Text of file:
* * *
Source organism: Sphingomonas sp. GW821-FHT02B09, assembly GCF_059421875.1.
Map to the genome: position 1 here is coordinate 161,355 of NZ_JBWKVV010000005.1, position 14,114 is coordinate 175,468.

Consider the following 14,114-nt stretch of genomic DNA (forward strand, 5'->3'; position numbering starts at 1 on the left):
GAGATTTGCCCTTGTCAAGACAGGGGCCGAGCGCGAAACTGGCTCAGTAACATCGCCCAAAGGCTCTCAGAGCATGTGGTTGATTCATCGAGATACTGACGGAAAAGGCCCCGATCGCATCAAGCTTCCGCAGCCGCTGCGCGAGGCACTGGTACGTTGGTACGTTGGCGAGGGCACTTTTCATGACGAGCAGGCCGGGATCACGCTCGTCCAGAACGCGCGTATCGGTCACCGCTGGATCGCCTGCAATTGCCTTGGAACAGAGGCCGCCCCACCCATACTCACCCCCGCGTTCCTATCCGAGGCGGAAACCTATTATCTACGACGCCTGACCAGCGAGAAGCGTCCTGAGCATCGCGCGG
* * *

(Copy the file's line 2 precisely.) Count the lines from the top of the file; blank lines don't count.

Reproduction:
Map to the genome: position 1 here is coordinate 161,355 of NZ_JBWKVV010000005.1, position 14,114 is coordinate 175,468.